U.S. calls on European allies to bolster troops for NATO mission in Afghanistan

The United States called on its European allies Monday to provide more troops to join other NATO nations fighting Taliban forces in southern Afghanistan.

U.S. Undersecretary of State Nicholas Burns appealed for restrictions on how and where the soldiers can fight insurgents to be lifted.

"There is a greater need for troops from Europe, for a greater degree of flexibility in how those troops are allowed to operate," Burns told reporters ahead of two days of talks with European Union and NATO officials.

Politicians in the United States, Canada, Britain and other nations with troops in the south have been annoyed by the reluctance of some European allies to commit extra soldiers to the 35,500-strong NATO force, in particular to be deployed to the Taliban's heartland.

"Caveats that limit the tactical deployment of European troops inside the country in our view should be lifted. All states should lift them," Burns said.

He said the United States had a total of around 27,000 troops in Afghanistan at present, and has offered US$11.6 billion (EURO8.74 billion) in new aid for the country.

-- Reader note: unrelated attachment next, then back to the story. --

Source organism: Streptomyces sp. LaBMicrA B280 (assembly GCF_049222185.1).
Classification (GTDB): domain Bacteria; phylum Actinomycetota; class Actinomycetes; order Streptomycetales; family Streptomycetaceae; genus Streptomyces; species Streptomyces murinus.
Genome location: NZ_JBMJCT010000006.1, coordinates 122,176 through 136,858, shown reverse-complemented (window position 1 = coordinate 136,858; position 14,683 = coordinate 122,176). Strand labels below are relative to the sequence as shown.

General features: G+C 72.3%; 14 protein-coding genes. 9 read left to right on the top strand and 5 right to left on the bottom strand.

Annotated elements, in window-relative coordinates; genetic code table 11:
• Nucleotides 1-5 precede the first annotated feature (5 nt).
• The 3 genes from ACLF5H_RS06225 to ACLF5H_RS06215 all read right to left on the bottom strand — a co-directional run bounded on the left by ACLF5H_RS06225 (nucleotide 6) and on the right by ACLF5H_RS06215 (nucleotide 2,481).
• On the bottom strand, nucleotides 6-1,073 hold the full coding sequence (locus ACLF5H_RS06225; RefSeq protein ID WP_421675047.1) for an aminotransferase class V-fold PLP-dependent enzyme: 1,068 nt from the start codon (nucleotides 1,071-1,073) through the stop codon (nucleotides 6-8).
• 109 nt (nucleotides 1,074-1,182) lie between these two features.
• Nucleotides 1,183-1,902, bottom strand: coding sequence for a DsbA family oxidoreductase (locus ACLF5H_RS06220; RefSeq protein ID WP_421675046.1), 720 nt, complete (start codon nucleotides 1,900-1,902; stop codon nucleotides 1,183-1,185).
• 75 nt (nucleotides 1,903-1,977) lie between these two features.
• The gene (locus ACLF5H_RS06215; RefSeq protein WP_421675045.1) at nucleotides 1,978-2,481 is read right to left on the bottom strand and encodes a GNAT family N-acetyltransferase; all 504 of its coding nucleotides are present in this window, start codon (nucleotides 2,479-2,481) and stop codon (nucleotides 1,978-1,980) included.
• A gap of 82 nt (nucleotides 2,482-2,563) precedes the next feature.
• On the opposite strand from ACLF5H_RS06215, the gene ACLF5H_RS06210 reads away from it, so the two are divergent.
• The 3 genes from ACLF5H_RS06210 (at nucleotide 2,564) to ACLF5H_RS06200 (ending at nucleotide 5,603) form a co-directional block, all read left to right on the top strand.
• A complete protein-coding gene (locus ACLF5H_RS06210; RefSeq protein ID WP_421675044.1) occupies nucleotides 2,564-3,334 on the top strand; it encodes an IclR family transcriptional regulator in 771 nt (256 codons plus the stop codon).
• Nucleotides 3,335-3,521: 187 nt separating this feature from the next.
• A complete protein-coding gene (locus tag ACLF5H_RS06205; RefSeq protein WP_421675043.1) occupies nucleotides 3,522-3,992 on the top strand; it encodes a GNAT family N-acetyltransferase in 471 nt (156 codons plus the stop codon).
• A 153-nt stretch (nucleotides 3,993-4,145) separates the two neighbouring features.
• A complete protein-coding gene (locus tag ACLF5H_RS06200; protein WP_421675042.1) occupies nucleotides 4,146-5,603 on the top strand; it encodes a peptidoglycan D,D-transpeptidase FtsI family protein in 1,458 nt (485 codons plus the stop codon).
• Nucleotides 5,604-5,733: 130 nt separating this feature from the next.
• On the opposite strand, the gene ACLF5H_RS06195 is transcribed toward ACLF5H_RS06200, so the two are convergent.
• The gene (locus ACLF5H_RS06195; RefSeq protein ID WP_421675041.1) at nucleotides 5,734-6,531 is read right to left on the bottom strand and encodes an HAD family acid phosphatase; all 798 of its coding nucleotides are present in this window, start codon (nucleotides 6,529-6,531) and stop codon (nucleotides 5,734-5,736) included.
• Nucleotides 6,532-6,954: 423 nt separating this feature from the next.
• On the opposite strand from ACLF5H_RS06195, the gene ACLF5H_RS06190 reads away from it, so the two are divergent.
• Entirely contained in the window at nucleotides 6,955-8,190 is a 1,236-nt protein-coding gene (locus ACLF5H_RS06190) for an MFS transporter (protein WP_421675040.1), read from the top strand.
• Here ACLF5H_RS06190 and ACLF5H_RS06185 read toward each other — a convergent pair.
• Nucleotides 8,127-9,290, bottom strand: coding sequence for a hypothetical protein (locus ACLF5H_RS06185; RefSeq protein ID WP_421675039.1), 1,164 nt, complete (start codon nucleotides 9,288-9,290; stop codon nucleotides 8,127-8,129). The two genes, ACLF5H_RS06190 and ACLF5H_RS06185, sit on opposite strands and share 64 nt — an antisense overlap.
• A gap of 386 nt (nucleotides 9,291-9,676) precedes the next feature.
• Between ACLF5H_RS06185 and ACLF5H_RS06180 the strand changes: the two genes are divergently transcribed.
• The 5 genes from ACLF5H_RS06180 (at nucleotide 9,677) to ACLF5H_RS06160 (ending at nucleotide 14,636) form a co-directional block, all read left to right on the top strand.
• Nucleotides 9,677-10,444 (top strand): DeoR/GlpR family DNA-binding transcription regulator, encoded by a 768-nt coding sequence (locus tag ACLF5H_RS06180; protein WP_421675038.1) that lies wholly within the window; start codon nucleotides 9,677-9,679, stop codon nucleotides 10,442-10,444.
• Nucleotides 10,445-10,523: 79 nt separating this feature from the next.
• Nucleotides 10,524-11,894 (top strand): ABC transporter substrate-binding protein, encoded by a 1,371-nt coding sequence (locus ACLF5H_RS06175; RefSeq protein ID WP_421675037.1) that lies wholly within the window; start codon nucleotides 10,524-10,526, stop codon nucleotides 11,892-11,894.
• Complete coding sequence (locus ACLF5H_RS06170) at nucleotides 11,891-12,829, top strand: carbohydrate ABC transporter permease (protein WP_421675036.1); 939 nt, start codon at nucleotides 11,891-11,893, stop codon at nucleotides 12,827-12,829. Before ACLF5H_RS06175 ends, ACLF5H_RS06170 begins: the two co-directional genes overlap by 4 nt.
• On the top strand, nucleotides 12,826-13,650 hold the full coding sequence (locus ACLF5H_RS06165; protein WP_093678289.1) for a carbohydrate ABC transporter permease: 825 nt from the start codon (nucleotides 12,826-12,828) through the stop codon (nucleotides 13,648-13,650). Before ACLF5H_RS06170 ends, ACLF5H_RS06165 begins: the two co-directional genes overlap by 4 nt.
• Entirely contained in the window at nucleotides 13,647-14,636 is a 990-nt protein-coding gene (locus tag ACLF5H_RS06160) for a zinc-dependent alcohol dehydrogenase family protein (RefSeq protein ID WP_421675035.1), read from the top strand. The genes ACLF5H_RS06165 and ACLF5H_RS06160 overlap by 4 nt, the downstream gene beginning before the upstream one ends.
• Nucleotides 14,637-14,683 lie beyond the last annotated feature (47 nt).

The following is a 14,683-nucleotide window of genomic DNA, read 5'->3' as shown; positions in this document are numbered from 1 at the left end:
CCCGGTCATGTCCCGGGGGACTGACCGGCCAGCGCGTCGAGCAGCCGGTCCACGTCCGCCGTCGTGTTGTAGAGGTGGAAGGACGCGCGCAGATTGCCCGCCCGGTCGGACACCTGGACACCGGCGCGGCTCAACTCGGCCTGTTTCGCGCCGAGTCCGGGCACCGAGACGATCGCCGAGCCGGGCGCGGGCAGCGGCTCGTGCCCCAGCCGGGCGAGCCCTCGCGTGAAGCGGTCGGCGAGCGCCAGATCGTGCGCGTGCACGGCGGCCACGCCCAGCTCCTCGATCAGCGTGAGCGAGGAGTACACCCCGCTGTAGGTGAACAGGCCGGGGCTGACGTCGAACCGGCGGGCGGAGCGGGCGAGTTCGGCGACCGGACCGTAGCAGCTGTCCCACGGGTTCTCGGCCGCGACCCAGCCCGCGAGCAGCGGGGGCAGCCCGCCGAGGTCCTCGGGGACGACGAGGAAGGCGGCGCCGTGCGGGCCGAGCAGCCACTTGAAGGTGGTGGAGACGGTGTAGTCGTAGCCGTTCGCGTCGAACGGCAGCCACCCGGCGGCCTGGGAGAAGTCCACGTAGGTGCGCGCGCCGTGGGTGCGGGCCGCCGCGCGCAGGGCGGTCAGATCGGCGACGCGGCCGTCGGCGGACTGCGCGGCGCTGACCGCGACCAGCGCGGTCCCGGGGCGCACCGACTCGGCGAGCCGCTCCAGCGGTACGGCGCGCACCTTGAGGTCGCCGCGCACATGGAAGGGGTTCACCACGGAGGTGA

The 27-nation European Union in February proposed a EURO600 million (US$780 million) package for Afghanistan, to focus on health, justice and rural development over the next four years, and EU nations agreed to set up a police training mission that could be deployed as early as May.

However, Spain, Italy, Germany and France, members of both the EU and NATO, have refused to budge under pressure to send more troops or to move existing forces in Afghanistan to help NATO's spring offensive against the Taliban, reports AP.

Burns said both military might and a strong reconstruction aid plan were key to helping Afghanistan.

"In addition to military operations you really build peace through long-term economic humanitarian work, counter-narcotics work," he said. "So we need to do both and we can do better."

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